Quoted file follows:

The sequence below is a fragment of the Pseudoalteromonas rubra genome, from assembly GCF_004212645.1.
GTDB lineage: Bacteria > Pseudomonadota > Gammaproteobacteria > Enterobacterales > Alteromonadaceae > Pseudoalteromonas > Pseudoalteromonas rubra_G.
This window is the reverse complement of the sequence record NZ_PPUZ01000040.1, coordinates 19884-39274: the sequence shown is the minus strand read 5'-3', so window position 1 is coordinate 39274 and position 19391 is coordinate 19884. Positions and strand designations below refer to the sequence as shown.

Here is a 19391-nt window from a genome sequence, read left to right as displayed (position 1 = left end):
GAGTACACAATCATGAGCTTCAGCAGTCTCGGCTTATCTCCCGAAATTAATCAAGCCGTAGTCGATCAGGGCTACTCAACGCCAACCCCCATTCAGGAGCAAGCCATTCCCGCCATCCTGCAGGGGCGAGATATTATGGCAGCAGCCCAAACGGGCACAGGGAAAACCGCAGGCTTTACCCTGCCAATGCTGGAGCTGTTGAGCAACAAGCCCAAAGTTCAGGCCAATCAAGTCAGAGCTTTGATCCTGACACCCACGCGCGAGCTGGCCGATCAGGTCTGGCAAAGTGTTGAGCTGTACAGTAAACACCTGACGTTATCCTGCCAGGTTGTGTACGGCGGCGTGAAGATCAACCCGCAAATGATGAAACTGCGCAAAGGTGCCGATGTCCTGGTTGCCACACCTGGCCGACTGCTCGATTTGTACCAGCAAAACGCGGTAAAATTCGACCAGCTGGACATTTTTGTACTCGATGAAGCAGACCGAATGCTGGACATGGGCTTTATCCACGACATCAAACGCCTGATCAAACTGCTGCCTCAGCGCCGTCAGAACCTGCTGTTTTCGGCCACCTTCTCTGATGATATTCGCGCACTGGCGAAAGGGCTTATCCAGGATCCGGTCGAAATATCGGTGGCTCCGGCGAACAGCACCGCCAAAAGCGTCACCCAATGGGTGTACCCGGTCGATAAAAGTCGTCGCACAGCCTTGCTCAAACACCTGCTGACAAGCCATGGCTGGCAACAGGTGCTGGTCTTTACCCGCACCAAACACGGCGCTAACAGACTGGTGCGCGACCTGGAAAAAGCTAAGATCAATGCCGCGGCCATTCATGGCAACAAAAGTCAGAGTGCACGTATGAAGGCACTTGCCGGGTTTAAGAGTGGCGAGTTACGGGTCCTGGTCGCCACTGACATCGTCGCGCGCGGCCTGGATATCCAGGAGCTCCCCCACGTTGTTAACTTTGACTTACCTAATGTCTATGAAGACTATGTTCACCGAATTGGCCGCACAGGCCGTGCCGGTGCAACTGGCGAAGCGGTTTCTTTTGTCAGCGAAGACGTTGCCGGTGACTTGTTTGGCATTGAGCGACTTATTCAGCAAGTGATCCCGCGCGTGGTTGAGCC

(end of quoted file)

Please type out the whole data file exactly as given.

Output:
The sequence below is a fragment of the Pseudoalteromonas rubra genome, from assembly GCF_004212645.1.
GTDB lineage: Bacteria > Pseudomonadota > Gammaproteobacteria > Enterobacterales > Alteromonadaceae > Pseudoalteromonas > Pseudoalteromonas rubra_G.
This window is the reverse complement of the sequence record NZ_PPUZ01000040.1, coordinates 19884-39274: the sequence shown is the minus strand read 5'-3', so window position 1 is coordinate 39274 and position 19391 is coordinate 19884. Positions and strand designations below refer to the sequence as shown.

Here is a 19391-nt window from a genome sequence, read left to right as displayed (position 1 = left end):
GAGTACACAATCATGAGCTTCAGCAGTCTCGGCTTATCTCCCGAAATTAATCAAGCCGTAGTCGATCAGGGCTACTCAACGCCAACCCCCATTCAGGAGCAAGCCATTCCCGCCATCCTGCAGGGGCGAGATATTATGGCAGCAGCCCAAACGGGCACAGGGAAAACCGCAGGCTTTACCCTGCCAATGCTGGAGCTGTTGAGCAACAAGCCCAAAGTTCAGGCCAATCAAGTCAGAGCTTTGATCCTGACACCCACGCGCGAGCTGGCCGATCAGGTCTGGCAAAGTGTTGAGCTGTACAGTAAACACCTGACGTTATCCTGCCAGGTTGTGTACGGCGGCGTGAAGATCAACCCGCAAATGATGAAACTGCGCAAAGGTGCCGATGTCCTGGTTGCCACACCTGGCCGACTGCTCGATTTGTACCAGCAAAACGCGGTAAAATTCGACCAGCTGGACATTTTTGTACTCGATGAAGCAGACCGAATGCTGGACATGGGCTTTATCCACGACATCAAACGCCTGATCAAACTGCTGCCTCAGCGCCGTCAGAACCTGCTGTTTTCGGCCACCTTCTCTGATGATATTCGCGCACTGGCGAAAGGGCTTATCCAGGATCCGGTCGAAATATCGGTGGCTCCGGCGAACAGCACCGCCAAAAGCGTCACCCAATGGGTGTACCCGGTCGATAAAAGTCGTCGCACAGCCTTGCTCAAACACCTGCTGACAAGCCATGGCTGGCAACAGGTGCTGGTCTTTACCCGCACCAAACACGGCGCTAACAGACTGGTGCGCGACCTGGAAAAAGCTAAGATCAATGCCGCGGCCATTCATGGCAACAAAAGTCAGAGTGCACGTATGAAGGCACTTGCCGGGTTTAAGAGTGGCGAGTTACGGGTCCTGGTCGCCACTGACATCGTCGCGCGCGGCCTGGATATCCAGGAGCTCCCCCACGTTGTTAACTTTGACTTACCTAATGTCTATGAAGACTATGTTCACCGAATTGGCCGCACAGGCCGTGCCGGTGCAACTGGCGAAGCGGTTTCTTTTGTCAGCGAAGACGTTGCCGGTGACTTGTTTGGCATTGAGCGACTTATTCAGCAAGTGATCCCGCGCGTGGTTGAGCC